Blackish stingray

Blackish stingray
Blackish stingray
Conservation status
Scientific classification
Kingdom: Animalia
Phylum: Chordata
Class: Chondrichthyes
Order: Myliobatiformes
Family: Dasyatidae
Genus: Dasyatis
Species: D. navarrae
Binomial name
Dasyatis navarrae
(Steindachner, 1892)

Trygon navarrae Steindachner, 1892

The blackish stingray, Dasyatis navarrae, is a little-known species of stingray in the family Dasyatidae, found in the northwestern Pacific Ocean off the coasts of mainland China and Taiwan. This species reaches 38 cm (15 in) across and has a chocolate brown, diamond-shaped pectoral fin disc nearly as long as wide. Its whip-like tail bears three large tubercles in front of the stinging spine, as well as both dorsal and ventral fin folds with the ventral fold half as long as the disc. Caught as bycatch in bottom trawls, the blackish stingray is frequently marketed as food in China. The International Union for Conservation of Nature (IUCN) does not yet have sufficient information to assess the conservation status of this species.



Austrian zoologist Franz Steindachner originally described the blackish stingray as Trygon navarrae, in an 1892 volume of the scientific journal Denkschriften der Mathematisch-Naturwissenschaftlichen Classe der Kaiserlichen Akademie der Wissenschaften in Wien.[2] Later authors synonymized the genus Trygon with Dasyatis. The type specimen is a male 32 cm (13 in) across, collected from Shanghai, China.[3]

Distribution and habitat

The blackish stingray is found in the Yellow, Bohai, and East China Seas, to as far south as Taiwan. This bottom-dwelling species is found in coastal waters, and has been recorded from the estuary of the Yellow River.[1][4]


The blackish stingray has a diamond-shaped pectoral fin disc almost as long as wide, with slightly sinuous leading margins, narrowly rounded outer corners, and almost straight trailing margins. The triangular, projecting snout comprises about one-fourth the disc length and bears 2–3 rows of enlarged pores along the midline. The eyes are small and closely followed by a pair of larger spiracles. The mouth is bow-shaped, with three papillae across the floor. There are 40 upper tooth rows and 37 lower tooth rows; the teeth of adult males are pointed while those of juveniles and females are blunt.[2][3]

The tail is whip-like and bears a stinging spine on the dorsal surface, as well as both upper and lower fin folds; the ventral fold measures half the disc length. There are 4–6 rows of small tubercles between the eyes, a narrow strip of tubercles running down the center of back to the base of the tail, and three enlarged tubercles in front of the tail spine. The coloration is a plain dark brown above and whitish below.[2][3] This species attains a disc width of 38 cm (15 in) and a total length of 60–94 cm (24–37 in)[1]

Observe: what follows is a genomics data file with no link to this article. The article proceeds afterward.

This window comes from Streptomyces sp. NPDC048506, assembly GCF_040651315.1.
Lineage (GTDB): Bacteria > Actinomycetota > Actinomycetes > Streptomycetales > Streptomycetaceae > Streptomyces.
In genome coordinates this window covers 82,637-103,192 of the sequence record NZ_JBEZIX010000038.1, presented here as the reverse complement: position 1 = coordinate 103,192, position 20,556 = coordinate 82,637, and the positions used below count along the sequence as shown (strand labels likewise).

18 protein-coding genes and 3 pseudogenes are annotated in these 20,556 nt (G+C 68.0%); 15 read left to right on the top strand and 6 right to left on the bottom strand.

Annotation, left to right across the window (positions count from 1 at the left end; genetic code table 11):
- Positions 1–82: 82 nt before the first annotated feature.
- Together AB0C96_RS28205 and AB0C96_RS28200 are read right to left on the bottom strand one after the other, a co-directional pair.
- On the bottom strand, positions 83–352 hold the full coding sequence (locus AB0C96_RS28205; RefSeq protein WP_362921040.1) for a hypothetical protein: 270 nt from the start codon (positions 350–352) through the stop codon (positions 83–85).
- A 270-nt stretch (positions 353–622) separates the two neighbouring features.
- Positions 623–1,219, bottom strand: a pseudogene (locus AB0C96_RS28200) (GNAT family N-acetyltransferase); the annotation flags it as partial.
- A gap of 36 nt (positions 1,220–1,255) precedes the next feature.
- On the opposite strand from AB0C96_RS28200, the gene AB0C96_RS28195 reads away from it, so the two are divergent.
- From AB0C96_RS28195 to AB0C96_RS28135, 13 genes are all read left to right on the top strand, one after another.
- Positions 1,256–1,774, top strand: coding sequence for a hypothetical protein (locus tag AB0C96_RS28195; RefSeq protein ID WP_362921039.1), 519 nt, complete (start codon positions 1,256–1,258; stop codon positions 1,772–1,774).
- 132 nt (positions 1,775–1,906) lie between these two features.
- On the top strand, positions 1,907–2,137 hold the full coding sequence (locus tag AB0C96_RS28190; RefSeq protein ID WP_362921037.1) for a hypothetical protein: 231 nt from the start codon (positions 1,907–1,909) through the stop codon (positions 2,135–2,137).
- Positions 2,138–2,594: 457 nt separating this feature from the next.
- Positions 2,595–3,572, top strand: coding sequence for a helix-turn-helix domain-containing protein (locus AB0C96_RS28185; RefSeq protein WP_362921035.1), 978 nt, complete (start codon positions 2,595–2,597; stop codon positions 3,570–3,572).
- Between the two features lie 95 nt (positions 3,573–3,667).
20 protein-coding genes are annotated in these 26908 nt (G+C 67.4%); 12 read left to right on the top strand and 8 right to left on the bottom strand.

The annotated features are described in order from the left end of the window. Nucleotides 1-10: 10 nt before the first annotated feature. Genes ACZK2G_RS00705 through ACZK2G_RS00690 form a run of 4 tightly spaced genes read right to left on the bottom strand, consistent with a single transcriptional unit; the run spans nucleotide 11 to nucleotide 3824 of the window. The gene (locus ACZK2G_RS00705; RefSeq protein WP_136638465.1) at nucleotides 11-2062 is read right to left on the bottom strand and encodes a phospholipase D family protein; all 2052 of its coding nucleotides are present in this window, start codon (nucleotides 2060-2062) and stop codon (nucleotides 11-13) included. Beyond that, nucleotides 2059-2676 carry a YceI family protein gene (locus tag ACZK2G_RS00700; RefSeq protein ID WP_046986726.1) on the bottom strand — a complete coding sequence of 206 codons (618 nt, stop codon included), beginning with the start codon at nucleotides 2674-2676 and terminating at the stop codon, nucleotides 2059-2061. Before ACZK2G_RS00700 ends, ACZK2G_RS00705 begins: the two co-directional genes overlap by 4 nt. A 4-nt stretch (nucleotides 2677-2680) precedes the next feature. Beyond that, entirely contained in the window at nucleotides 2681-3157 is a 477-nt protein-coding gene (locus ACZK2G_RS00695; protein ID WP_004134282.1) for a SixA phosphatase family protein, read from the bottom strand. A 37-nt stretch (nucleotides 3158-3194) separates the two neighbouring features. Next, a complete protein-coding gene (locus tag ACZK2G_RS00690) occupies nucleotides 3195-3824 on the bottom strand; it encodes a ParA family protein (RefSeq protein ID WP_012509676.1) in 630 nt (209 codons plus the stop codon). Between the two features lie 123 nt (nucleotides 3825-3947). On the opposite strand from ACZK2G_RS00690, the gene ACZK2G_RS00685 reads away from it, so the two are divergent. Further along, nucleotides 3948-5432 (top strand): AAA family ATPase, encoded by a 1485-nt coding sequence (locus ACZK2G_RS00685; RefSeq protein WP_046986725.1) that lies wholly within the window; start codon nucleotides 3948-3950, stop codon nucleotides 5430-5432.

Biology and ecology

Little is known of the natural history of the blackish stingray.[1] Known parasites of this species include the copepod Caligus dasyaticus and the monogenean Heterocotyle chinensis.[5][6] It is presumably aplacental viviparous like other members of its family.[7]

Human interactions

Many blackish stingrays are captured incidentally by commercial bottom trawlers off the Chinese coast. It is one of the three most common stingray species sold for human consumption in China, though it is not highly valued.[1] The blackish stingray is subject to intense fishing pressure within its range, and habitat degradation from coastal development may pose an additional threat. However, a lack of specific utilization and population data, and difficulties in stingray species identification, has prevented the International Union for Conservation of Nature (IUCN) from assessing this species beyond Data Deficient.[1]


  1. ^ a b c d e f Wang, Y., D. Ebert, B. Samiengo, and C. Vidthayanon (2007). Dasyatis navarrae. In: IUCN 2008. IUCN Red List of Threatened Species. Downloaded on January 8, 2010.
  2. ^ a b c Steindachner, F. (1892). "Über einige neue und seltene Fischarten aus der ichthyologischen sammlung des k. k. naturhistorischen Hofmuseums". Denkschriften der Mathematisch-Naturwissenschaftlichen Classe der Kaiserlichen Akademie der Wissenschaften in Wien 59: 357–384. 
  3. ^ a b c Nishida, K. and K. Nakaya (1990). "Taxonomy of the genus Dasyatis (Elasmobranchii, Dasyatididae) from the North Pacific." in Pratt, H.L., S.H. Gruber and T. Taniuchi. Elasmobranchs as living resources: advances in the biology, ecology, systematics, and behaviour, and the status of fisheries. NOAA Technical Report, NMFS 90. pp. 327–346.
  4. ^ Yang, J.M. and C.X. Wang (December 1993). "Primary fish survey in the Huanghe River estuary". Chinese Journal of Oceanology and Limnology 11 (4): 368–374. doi:10.1007/BF02850642. 
  5. ^ Ho, J.S., C.L. Lin and W.B. Chang (2007). "Four species of Caligus Müller, 1785 (Copepoda, Siphonostomatoida, Caligidae) parasitic on marine fishes of Taiwan". Journal of Natural History 41 (5–8): 401–417. doi:10.1080/00222930701203853. 
  6. ^ Zhang, J.Y., T.B. Yang, L. Liu and X.J. Ding (November 2003). "A list of monogeneans from Chinese marine fishes". Systematic Parasitology 54 (2): 111–130. doi:10.1023/A:1022581523683. PMID 12652065. 
  7. ^ Froese, Rainer, and Daniel Pauly, eds. (2010). "Dasyatis navarrae" in FishBase. January 2010 version.

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